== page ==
• At Least One Diverse Director by 2023: A company listed on the Nasdaq Global Select Market, Nasdaq Global Market or Nasdaq Capital Market must have, or explain why it does not have, one Diverse director by the later of (1) August 6, 2023, or (2) the date the company files its Proxy Materials (or, if the company does not file Proxy Materials, the date it files its Annual Report) for the company’s annual shareholders meeting held during the 2023 calendar year.
 

At Least Two Diverse Directors

  • A company listed on the Nasdaq Global Select Market or Nasdaq Global Market with more than five directors must have, or explain why it does not have, at least two Diverse directors by the later of:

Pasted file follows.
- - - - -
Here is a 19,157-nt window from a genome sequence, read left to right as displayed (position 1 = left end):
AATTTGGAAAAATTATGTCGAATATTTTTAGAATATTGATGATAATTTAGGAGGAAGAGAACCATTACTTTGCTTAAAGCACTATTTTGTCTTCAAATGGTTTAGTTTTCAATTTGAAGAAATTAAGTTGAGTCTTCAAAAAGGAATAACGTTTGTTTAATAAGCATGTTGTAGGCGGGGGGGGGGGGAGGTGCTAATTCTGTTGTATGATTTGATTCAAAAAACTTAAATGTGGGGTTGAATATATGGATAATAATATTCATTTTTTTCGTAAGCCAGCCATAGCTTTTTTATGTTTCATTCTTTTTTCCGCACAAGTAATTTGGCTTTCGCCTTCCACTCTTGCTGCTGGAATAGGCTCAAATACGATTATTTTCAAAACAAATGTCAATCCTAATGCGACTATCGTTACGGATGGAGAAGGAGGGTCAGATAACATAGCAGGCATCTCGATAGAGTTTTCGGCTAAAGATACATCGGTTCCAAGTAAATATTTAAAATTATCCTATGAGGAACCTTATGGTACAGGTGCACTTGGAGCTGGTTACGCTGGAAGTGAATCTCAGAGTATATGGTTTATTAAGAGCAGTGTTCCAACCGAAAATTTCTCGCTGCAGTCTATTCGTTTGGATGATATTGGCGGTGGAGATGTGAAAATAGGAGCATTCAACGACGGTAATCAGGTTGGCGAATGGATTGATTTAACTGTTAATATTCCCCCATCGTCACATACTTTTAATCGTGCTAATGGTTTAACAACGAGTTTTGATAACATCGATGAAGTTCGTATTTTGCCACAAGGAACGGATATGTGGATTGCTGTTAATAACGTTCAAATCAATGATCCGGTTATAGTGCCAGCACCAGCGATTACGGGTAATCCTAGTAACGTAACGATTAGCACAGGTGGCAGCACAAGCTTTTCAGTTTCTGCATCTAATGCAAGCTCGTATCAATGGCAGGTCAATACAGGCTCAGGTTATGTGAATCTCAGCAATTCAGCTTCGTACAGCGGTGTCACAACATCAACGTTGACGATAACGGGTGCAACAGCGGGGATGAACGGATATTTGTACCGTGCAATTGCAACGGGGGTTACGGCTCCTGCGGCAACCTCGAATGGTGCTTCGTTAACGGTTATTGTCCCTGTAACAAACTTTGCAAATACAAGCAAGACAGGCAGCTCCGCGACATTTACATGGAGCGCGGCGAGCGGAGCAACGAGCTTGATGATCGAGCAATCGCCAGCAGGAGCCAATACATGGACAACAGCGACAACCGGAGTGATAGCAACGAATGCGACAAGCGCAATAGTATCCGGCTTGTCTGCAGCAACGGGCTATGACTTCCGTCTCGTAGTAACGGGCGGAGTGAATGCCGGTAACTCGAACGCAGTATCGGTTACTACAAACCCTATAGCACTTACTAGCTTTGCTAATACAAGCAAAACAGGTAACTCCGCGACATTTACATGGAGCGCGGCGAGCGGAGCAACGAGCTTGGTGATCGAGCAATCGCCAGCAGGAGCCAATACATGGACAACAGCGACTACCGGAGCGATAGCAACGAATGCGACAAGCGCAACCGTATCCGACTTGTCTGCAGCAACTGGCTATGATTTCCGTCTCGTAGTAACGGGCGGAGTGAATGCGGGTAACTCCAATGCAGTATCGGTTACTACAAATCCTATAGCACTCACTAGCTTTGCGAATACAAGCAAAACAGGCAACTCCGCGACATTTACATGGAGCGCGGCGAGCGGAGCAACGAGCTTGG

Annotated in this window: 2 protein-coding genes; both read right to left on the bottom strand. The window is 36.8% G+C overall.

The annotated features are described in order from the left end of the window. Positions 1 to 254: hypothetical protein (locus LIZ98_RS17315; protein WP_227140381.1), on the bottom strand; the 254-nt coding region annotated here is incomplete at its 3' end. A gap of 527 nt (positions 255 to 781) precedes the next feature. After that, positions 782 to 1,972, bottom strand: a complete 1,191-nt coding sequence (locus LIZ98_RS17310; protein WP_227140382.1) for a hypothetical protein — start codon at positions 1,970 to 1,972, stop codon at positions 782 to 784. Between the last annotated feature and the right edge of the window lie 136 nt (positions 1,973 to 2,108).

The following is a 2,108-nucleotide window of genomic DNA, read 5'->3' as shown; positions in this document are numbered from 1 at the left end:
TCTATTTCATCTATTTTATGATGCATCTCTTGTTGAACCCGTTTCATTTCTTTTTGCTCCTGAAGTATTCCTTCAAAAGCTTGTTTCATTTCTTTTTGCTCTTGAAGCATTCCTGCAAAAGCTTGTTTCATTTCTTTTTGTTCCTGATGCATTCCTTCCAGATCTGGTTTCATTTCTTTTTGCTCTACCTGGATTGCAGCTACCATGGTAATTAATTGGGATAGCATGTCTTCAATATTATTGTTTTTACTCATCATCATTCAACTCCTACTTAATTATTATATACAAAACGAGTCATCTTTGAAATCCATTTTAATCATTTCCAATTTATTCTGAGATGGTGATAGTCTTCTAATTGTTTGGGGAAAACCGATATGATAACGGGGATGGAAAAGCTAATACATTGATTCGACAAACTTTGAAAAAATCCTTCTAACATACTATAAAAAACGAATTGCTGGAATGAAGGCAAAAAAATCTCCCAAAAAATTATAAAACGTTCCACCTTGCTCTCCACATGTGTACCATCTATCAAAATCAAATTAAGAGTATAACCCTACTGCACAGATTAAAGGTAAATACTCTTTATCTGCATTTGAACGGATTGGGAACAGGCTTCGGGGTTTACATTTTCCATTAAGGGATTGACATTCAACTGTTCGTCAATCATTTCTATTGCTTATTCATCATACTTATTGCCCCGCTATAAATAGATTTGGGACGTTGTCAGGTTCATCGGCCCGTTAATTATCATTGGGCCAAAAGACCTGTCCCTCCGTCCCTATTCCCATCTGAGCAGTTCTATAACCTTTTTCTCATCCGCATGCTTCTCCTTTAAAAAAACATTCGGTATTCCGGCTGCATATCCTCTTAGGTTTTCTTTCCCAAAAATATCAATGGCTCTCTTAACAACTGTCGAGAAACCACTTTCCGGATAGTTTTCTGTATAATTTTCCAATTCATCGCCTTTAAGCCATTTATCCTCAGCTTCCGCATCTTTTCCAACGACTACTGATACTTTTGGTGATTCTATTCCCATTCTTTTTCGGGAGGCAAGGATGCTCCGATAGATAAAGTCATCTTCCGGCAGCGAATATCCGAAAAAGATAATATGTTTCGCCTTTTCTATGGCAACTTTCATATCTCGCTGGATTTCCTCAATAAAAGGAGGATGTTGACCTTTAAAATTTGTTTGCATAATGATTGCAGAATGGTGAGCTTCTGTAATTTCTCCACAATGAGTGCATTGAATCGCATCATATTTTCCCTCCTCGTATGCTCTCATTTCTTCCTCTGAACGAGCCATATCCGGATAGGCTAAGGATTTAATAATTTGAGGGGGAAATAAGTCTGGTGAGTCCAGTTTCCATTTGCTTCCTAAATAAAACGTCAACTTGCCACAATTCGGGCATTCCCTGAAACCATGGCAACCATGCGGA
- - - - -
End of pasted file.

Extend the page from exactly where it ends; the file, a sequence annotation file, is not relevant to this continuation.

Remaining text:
(1)  August 6, 2025, or

        (2)  the date the Company files its Proxy Materials (or, if the company does not file Proxy Materials, the date it files its Annual Report) for the company’s annual shareholders meeting held during the 2025 calendar year.
 
  • A company listed on the Nasdaq Capital Market with more than five directors must have, or explain why it does not have, at least two Diverse directors by the later of:

        (1)  August 6, 2026, or

        (2)  the date the Company files its Proxy Materials (or, if the company does not file Proxy Materials, the date it files its Annual Report) for the company’s annual shareholders meeting held during the 2026 calendar year.
 
  • A company newly listing on the Nasdaq Global Select Market, Nasdaq Global Market or Nasdaq Capital Market  with a Smaller Board must have, or explain why it does not have, at least one Diverse director by the later of:

        (1)  two years from the listing date, or